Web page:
US Army Aviation Branch Officer
US ARMY AVIATION BRANCH OFFICER COLLAR DEVICES
Branch Insignia: A silver propeller in a vertical position between two gold wings in a horizontal position, 1 1/8 inches in width. Sold in pairs. The Army Aviation branch was established as a basic branch of the Army effective 12 April 1983. The wings are modified and differ from the designs used for Army Air Force insignia of WW II. The insignia draws upon the original insignia for historical and symbolic purposes, but was deliberately modified to signify a new chapter in Army aviation history. Complete details of the history of the Army Air Force insignia is provided in the book: Army Air Force and United States Air Force Decorations, Medals, Ribbons, Badges and Insignia World War II to Present. See last page of this book.
Branch Plaque: The plaque design has the branch insignia in proper colors (gold wings with silver propeller). The letters are golden orange and the rim is gold. The background is ultramarine blue.
Regimental Insignia: Personnel assigned to the Aviation branch affiliate with a specific regiment and wear the insignia of the affiliated regiment.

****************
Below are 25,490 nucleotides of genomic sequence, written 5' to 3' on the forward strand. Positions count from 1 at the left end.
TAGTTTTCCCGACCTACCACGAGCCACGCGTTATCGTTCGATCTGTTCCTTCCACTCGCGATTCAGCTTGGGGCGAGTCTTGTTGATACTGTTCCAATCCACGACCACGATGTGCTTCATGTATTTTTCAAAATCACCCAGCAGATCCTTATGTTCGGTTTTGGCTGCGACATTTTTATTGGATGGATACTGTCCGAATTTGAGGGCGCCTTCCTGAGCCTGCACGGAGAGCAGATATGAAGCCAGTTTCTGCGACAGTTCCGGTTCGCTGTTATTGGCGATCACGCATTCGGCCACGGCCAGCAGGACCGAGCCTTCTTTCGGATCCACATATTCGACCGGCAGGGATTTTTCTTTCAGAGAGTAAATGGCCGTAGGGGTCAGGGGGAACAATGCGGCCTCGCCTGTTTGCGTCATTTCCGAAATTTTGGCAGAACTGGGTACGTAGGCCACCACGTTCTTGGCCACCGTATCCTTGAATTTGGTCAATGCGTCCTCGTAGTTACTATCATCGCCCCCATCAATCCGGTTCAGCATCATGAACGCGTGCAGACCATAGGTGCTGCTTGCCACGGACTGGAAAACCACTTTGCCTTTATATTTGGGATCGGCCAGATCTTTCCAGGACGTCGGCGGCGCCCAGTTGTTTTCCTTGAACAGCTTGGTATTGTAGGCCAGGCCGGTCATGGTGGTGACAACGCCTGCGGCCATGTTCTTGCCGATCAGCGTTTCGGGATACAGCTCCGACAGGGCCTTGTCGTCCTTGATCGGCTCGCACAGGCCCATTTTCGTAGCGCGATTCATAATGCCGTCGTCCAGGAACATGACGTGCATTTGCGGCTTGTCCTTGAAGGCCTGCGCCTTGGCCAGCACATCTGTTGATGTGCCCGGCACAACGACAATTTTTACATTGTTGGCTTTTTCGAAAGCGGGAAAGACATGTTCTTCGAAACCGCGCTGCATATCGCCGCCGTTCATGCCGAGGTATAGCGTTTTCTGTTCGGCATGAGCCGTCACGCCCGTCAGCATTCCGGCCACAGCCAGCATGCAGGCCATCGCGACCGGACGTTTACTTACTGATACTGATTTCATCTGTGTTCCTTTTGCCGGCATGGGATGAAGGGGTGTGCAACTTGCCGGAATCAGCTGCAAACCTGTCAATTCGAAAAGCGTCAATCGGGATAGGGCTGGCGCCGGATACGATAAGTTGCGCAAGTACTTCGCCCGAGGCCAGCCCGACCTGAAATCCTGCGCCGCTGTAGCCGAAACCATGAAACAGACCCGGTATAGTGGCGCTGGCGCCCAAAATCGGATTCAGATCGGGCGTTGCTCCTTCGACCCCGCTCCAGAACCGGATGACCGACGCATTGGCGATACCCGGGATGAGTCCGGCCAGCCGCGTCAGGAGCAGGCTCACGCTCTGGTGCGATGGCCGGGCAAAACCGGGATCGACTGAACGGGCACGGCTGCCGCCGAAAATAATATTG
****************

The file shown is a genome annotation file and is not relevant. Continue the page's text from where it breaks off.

Regimental Coat of Arms: There is no standard aviation regimental flag to represent all of the aviation regiments. Each regiment of aviation has its own coat of arms which appears on the breast of a displayed eagle. The background of all the aviation regimental flags is ultramarine blue.
Branch Colors: Ultramarine blue piped with Golden Orange. Ultramarine Blue - 65010 cloth; 67118 yarn; Reflex blue PMS. Golden Orange - 65003 cloth; 67109 yarn; PMS 1375. The branch colors for aviation were approved concurrently with the branch insignia on 7 August 1983 by the Chief of Staff Army. These colors were used by the Army Air Corps during its existence.
Birthday: 12 April 1983. The Army first used light aircraft for artillery forward observation and reconnaissance in June 1942. Following the establishment of the US Air Force as a separate service in 1947, the Army began to further develop its own aviation assets (light planes and rotary wing aircraft) in support of ground operations. The Korean War gave this drive impetus, and the war in Vietnam saw its fruition, as Army aviation units performed a variety of missions, including reconnaissance, transport, and fire support. After the war in Vietnam, the role of armed helicopters as tank destroyers received new emphasis. In recognition of the grown importance of aviation in Army doctrine and operations, Aviation became a separate branch on 12 April 1983.